An Investigation of Women’s and Men’s Perceptions and by Andrea Bieberstein
By Andrea Bieberstein
Concern approximately foodstuff hazards is frequent. shoppers, even if, are came upon to vary by way of how they overview those dangers. probably the most popular findings during this regard is the diversities among men and women. Many stories record that males are much less anxious approximately environmental and technological dangers than ladies, that's additionally the case for nutrients hazards. while it's criticized that those ameliorations are usually exaggerated, similarities ignored, and systematic investigations are missing. Andrea Bieberstein supplies a finished review of theoretical ways to probability notion and empirical paintings that has been carried out within the box of threat conception examine. additionally, she offers a scientific research of ways meals hazards are built for girls and males by way of uncovering the meanings when it comes to institutions, emotions, and values that they connect to varied foodstuff dangers. this permits a deeper figuring out of the gender ameliorations in hazard belief by way of their relevance and meaning.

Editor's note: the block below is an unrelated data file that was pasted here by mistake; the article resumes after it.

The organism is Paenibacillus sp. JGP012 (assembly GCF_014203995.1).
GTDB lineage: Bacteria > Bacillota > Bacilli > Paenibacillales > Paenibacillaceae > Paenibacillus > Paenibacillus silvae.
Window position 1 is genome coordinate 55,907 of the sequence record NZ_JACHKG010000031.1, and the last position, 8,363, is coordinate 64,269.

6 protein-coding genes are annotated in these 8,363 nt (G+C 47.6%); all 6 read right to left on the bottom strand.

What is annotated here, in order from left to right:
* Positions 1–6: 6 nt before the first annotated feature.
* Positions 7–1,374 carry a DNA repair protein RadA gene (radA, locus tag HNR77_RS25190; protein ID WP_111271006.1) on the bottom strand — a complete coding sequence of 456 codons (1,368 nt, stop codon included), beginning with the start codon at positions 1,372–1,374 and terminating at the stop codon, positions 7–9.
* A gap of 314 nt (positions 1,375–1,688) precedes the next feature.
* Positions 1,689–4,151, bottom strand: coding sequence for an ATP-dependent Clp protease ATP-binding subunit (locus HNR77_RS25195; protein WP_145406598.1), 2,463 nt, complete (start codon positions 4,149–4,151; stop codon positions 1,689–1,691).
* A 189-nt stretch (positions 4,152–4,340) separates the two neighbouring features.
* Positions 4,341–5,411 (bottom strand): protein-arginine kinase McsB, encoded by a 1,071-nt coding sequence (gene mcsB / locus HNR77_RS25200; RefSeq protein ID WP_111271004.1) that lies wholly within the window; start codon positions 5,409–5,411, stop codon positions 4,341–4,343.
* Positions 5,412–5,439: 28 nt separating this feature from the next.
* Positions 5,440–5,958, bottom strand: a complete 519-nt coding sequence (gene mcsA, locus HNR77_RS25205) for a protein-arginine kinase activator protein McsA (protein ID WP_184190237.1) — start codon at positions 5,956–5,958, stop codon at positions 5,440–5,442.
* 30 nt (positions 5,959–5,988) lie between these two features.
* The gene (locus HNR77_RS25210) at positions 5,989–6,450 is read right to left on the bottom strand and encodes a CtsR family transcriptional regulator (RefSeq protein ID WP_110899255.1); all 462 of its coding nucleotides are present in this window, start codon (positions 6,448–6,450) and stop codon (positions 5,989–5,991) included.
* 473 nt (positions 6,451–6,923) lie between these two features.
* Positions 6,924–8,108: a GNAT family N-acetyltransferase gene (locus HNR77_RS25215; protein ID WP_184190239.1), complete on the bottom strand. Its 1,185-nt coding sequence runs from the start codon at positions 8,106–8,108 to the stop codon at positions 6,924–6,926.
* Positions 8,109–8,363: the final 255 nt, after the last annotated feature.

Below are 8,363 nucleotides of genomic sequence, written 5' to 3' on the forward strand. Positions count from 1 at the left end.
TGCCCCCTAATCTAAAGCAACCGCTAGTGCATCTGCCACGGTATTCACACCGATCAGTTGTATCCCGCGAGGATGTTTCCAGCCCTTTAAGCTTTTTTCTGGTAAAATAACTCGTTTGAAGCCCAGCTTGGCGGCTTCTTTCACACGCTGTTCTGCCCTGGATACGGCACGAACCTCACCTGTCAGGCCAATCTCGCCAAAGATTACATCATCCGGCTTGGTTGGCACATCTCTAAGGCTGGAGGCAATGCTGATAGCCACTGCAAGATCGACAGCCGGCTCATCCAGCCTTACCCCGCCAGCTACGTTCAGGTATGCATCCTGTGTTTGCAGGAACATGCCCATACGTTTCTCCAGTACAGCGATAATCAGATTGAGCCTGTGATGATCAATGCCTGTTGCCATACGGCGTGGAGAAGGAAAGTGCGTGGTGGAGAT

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Extra info for An Investigation of Women’s and Men’s Perceptions and Meanings Associated with Food Risks
Whereas stigmatization of technology might be a social phenomenon, people differ in their attitudes towards technology and science. This is found to be related to differences in attitudes towards diverse technologies and the perception of technological risks. The majority of the studies that investigate this relationship focused on perceptions of biotechnology or gene technology. According to Urban and Hoban (1997), negative views about technology did explain high levels of risk perceptions with regard to biotechnology.
In the following, the psychometric paradigm, the Cultural Theory approach and the two current approaches – the socio-psychological approach and the sociocultural approach – are presented. 1 The Psychometric Paradigm Apart from being able to give an explanation why some hazards are perceived as more risky than others, the psychometric paradigm also aimed at understanding differences in risk assessment between groups of individuals, in particular between lay persons and experts (Slovic, 1987). Research following the psychometric paradigm could show that people’s risk perception is a complex phenomenon that depends on a variety of non-technical factors.
For example, nuclear power or DNA technology is mostly assessed as high in ‘dread’ and low in ‘knowledge’. Furthermore, according to psychometric studies, ‘dread’ and ‘knowledge’ have been found to explain variances in people’s assessments of different risks. In other words, hazards that are perceived as entailing ‘high’ dread and being unknown are assessed as more risky with a stronger impact of the ‘dread’ factor compared to the ‘knowledge’ factor (Schütz, Wiedemann and Gray, 2000). 2 Affective Factors Influencing Risk Perception Alhakami and Slovic (1994) could show that risk and benefit are negatively correlated in people’s minds and that this is related to the overall feelings about the object in question.